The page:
Adding lentils to it is optional - I do or don't depending on my mood of the moment. On a chilly afternoon, the addition of split mung bean lentils (yellow moong dal) brings a creamy consistency to the dish and fills one up pretty nicely. Pair that with a spicy kozhambu and a porial (foogath) and you are set for a rather satisfying meal. or simply serve with warm phulkas and that is a complete meal too.

Keerai Masiyal (Spinach with mung bean lentils)

Spinach - 1 small bunch, washed in several changes of water and chopped roughly
Mung bean lentils (yellow moong dal/paasi paruppu) - 1/3 cup
Turmeric powder - 1/4 tsp
half a tomato chopped
1 green chilli slit
salt to taste

Oil - 1 tsp
1 dried red chilli
urad dal seeds - 1 tsp
Asafoetida (hing/perungayam) - (pinch)
4-5 garlic cloves sliced thin

1. Wash lentils in water, drain and mix with the cleaned and chopped spinach, turmeric, slit green chilli and salt.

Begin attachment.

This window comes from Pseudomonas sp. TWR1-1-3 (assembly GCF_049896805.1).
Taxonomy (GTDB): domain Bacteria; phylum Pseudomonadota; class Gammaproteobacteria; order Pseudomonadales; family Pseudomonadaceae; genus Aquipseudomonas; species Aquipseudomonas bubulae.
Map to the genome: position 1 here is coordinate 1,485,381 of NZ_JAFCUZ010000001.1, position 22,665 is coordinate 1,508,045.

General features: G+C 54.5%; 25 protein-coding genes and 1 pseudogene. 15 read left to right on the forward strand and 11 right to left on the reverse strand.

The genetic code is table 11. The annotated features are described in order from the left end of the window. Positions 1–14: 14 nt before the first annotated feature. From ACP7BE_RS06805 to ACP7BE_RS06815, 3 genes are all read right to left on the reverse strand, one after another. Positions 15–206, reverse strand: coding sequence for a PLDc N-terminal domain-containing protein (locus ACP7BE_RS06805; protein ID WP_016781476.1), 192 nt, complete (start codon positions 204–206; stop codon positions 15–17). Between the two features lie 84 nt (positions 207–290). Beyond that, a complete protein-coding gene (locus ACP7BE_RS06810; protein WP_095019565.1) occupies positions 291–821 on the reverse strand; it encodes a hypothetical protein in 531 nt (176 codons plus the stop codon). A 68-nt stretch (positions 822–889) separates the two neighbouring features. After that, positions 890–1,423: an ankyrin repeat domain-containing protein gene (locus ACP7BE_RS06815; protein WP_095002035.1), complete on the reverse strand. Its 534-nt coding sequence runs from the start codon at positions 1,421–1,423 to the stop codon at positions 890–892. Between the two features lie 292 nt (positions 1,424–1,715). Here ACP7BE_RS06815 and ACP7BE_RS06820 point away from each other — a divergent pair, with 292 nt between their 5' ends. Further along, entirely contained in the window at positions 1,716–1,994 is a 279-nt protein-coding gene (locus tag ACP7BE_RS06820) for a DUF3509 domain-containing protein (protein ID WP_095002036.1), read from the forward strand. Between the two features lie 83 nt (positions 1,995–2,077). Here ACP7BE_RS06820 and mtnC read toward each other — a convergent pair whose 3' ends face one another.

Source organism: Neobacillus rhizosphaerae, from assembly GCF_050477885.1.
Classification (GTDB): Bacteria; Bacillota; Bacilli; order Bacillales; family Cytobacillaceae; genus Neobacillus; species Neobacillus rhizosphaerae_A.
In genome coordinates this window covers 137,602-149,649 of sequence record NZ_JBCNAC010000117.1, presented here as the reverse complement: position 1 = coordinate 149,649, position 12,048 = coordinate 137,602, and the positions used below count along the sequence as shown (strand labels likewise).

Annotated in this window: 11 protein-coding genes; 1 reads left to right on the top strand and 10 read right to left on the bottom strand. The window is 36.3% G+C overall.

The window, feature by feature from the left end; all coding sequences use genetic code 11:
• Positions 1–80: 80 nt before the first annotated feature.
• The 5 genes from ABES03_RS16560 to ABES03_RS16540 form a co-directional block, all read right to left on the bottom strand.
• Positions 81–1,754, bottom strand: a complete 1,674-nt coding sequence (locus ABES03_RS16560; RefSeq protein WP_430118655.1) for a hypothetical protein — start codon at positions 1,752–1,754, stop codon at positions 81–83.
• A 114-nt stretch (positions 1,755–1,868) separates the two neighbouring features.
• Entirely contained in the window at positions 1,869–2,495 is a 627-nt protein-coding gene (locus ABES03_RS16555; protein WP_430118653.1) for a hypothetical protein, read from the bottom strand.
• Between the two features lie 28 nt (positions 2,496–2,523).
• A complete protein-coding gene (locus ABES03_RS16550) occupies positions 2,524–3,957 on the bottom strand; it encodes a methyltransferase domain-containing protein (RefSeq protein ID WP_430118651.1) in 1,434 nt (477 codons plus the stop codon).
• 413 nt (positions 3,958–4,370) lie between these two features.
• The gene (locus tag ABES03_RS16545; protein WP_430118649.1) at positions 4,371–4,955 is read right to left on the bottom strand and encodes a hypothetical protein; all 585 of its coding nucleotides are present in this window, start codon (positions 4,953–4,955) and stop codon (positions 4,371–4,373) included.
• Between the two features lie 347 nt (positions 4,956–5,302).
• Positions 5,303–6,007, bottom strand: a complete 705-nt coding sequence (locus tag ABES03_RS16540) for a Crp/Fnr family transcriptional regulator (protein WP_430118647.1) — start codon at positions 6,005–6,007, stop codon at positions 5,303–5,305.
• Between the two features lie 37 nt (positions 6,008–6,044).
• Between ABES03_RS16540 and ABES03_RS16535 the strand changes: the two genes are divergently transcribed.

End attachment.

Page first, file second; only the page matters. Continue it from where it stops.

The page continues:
2. Cook in a pressure cooker in just enough water (2 cups) for 8 minutes (2 whistles), wait for the pressure to drop. Or this can be cooked on the stove top by increasing the water for cooking (use a heavy bottome vessel)
3. Drain and reserve any excess water on the top and with a back of a ladle (or a wooden masher - mathu), mash together the lentils and spinach gently till well combined. Remove the green chillies if you like and adjust seasoning.
4. Heat oil for tempering, add the red chillies, garlic and urad dal and when they start to brown add the asafoetida and immediately turn off the flame, taking care not to burn the garlic.